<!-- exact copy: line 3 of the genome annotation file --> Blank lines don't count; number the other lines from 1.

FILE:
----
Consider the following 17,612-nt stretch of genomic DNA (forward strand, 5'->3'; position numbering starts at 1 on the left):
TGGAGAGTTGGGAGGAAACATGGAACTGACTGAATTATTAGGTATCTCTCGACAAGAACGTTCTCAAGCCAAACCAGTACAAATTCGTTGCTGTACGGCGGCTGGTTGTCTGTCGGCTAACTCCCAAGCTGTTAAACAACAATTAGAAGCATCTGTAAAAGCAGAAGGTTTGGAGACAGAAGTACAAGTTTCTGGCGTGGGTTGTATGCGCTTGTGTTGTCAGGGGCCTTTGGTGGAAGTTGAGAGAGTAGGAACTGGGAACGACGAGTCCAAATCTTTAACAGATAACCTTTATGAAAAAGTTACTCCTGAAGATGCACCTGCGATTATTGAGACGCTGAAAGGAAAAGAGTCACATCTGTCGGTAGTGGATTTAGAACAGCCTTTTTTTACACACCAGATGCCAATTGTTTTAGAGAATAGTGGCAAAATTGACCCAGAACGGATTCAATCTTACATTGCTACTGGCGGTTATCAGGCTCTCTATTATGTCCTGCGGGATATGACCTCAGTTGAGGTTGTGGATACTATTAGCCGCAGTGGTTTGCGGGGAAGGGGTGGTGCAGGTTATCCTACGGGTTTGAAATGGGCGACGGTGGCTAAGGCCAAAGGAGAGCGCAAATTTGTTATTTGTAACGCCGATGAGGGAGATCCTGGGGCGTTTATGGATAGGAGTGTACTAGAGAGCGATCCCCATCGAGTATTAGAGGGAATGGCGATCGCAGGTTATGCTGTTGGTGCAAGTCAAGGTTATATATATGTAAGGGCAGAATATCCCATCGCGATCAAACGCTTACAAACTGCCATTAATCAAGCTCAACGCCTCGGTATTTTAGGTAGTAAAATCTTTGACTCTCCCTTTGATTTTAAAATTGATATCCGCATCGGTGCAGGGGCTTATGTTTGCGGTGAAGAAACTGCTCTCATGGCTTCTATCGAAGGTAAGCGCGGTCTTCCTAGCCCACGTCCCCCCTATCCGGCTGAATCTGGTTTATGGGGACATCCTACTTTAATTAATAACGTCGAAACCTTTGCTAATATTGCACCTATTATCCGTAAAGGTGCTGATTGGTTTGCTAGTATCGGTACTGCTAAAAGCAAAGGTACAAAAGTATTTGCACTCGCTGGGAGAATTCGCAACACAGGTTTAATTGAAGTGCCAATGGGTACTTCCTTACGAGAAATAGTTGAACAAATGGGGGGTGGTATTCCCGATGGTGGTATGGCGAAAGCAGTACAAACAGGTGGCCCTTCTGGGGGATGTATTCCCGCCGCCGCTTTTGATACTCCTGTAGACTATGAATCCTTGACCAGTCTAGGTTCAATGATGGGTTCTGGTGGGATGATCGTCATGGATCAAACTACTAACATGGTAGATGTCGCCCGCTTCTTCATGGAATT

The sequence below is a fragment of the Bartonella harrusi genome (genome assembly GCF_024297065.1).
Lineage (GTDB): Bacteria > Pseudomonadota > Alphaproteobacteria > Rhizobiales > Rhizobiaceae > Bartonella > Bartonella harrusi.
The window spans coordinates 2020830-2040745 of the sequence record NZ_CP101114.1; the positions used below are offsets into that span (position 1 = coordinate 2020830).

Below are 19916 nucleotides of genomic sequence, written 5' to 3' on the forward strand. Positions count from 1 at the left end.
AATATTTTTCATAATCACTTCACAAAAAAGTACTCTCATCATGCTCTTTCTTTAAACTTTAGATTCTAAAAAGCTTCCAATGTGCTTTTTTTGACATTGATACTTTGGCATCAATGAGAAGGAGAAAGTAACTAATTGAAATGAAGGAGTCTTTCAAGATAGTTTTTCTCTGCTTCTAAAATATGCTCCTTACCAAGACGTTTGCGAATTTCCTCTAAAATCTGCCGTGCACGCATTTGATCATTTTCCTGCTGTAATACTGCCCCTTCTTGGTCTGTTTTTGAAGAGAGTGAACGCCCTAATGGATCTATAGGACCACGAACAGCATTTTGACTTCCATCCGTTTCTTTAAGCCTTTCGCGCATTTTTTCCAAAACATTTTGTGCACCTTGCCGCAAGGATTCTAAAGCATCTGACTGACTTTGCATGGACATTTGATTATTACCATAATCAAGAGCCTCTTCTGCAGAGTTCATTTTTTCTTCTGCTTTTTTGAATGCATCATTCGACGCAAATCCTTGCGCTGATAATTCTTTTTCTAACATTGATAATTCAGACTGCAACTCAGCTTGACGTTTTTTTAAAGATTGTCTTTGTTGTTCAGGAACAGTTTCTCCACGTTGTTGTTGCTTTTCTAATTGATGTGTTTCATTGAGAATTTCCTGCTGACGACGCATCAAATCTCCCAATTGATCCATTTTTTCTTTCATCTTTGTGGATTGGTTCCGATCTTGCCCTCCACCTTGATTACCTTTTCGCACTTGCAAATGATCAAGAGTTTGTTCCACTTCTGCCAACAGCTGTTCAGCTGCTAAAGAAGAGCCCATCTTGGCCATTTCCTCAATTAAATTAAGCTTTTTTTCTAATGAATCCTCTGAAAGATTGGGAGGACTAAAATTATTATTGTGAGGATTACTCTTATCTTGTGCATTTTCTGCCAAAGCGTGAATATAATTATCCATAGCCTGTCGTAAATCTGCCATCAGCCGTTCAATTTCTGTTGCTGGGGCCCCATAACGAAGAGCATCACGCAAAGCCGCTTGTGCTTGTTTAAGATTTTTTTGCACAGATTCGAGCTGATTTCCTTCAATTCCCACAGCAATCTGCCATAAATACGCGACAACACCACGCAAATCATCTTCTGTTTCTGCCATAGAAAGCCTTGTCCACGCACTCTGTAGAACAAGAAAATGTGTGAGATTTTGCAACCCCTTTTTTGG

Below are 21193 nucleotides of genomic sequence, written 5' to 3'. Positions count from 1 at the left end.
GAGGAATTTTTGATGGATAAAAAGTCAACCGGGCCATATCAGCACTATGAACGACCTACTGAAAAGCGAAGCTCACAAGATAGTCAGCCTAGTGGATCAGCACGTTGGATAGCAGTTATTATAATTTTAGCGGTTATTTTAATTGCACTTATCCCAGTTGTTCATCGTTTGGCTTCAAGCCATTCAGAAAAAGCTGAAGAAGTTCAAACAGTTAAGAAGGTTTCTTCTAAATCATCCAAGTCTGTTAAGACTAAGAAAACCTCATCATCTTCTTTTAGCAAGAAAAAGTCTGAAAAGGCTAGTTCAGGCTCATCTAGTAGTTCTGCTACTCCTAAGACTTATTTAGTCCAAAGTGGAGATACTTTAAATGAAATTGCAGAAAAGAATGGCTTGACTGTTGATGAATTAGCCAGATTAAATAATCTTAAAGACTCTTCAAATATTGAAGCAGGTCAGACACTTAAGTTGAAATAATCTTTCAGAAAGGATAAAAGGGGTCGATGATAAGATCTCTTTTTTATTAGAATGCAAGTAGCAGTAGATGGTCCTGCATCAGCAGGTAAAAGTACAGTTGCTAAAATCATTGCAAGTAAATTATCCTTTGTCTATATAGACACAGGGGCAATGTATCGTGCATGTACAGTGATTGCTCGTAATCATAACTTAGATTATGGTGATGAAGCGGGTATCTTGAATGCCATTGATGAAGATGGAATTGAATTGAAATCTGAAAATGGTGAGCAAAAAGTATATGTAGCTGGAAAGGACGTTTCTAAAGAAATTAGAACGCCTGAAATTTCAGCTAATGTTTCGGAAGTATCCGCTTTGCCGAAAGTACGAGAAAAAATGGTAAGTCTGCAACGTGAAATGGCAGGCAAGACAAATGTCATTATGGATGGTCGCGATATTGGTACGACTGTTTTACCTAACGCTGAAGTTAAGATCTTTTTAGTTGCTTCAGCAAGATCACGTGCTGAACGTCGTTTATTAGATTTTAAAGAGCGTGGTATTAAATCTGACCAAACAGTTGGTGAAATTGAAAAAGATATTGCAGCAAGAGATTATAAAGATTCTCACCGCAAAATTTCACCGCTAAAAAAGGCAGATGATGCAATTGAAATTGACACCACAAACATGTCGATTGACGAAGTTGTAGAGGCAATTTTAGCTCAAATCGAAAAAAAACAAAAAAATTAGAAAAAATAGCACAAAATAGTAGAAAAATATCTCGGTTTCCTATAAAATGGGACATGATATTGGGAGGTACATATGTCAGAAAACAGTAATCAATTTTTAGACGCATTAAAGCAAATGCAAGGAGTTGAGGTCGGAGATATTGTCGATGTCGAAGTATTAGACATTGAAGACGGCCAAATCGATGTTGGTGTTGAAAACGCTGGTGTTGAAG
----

The sequence below is a fragment of the Bartonella harrusi genome (genome assembly GCF_024297065.1).